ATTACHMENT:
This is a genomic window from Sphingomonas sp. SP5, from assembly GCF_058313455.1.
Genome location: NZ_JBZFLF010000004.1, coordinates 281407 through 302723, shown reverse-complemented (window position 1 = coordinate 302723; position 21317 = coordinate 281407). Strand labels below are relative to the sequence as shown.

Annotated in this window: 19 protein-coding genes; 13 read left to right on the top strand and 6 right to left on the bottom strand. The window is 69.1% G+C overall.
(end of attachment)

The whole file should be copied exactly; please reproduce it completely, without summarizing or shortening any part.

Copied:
This is a genomic window from Sphingomonas sp. SP5, from assembly GCF_058313455.1.
Genome location: NZ_JBZFLF010000004.1, coordinates 281407 through 302723, shown reverse-complemented (window position 1 = coordinate 302723; position 21317 = coordinate 281407). Strand labels below are relative to the sequence as shown.

Annotated in this window: 19 protein-coding genes; 13 read left to right on the top strand and 6 right to left on the bottom strand. The window is 69.1% G+C overall.